Tag Archives: Playhouse Theatre

“Glengarry Glen Ross” at the Playhouse Theatre

The American playwright David Mamet has plenty of fans. This Pulitzer Prize-winning work from 1984, filmed in 1992, has lines so famous this revival’s smart advertising campaign quotes them. Until now, I’ve never been a huge admirer, finding Mamet’s themes blunt and his language, while powerful, too brutal. But here, Sam Yates’ direction exposes the author’s subtlety, making his production a terrific show for all.

Three intense duologues open the play, introducing us to Chicago real estate agents and their cut-throat world. The scenes are close studies on the part of Yates and his superb cast. Kris Marshall plays the office manager, who has power over the lists of leads he distributes, and he does well in distancing his character from the other workers. Due to the unfortunate indisposition of Robert Glenister, Mark Carlisle takes up the role of a particularly desperate salesman, and proves impressively up to speed, working well in his scene with Don Warrington. The plots hatched and bargains struck are funny in their transparency but there’s no doubt the stakes are high. It’s the brevity that impresses with this trio of sketches – so much atmosphere and characterisation so very quickly.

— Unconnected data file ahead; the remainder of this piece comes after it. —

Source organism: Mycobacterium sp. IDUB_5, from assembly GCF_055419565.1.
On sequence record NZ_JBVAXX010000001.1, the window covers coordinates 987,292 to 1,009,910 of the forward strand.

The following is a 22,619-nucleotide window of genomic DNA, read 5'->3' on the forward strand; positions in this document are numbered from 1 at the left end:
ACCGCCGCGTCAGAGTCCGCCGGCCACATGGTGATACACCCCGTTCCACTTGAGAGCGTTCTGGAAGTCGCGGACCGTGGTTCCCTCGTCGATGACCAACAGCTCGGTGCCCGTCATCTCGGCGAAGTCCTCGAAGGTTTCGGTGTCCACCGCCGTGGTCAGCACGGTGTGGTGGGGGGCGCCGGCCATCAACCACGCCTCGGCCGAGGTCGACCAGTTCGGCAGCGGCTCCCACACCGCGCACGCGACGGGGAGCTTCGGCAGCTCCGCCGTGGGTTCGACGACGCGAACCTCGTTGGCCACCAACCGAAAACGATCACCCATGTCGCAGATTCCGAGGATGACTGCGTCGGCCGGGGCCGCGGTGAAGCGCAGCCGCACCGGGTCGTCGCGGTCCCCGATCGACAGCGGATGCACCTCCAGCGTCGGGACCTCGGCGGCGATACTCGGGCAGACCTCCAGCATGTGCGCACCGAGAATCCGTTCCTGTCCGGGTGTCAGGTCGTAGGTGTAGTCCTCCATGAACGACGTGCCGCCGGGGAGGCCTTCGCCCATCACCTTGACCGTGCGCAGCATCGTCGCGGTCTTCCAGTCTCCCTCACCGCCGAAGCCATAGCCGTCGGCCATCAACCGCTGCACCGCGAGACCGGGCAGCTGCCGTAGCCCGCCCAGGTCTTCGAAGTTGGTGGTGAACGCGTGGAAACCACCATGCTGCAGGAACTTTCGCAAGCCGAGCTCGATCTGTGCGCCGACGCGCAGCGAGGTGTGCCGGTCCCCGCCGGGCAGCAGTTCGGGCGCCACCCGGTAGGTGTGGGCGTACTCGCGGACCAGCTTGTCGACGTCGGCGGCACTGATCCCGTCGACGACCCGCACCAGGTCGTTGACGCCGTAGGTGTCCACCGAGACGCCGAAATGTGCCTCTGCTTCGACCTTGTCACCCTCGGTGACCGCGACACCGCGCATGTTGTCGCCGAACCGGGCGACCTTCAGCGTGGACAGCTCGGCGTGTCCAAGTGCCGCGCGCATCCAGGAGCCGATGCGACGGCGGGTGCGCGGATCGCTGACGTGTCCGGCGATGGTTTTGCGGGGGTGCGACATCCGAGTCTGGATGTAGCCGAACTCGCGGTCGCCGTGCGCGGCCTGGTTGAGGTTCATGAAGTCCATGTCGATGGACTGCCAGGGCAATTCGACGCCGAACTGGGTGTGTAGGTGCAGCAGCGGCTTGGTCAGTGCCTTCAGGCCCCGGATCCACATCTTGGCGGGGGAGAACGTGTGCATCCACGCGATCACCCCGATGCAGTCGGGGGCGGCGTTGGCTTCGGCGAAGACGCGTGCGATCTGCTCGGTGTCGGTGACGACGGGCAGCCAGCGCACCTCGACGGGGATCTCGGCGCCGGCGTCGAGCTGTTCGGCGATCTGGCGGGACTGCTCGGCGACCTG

The star of the production is the fictional company’s top salesman, Ricky Roma, played by Christian Slater, who convinces as someone who could sell the proverbial brick to a drowning man. Slater’s charisma makes for perfect casting, and his mischievous, arch delivery brings out the play’s wicked humour. But there’s more: the real focus of the play is veteran salesman Shelley Levene, nicknamed “the machine”, and next to his old mentor Slater shows an impressive restraint.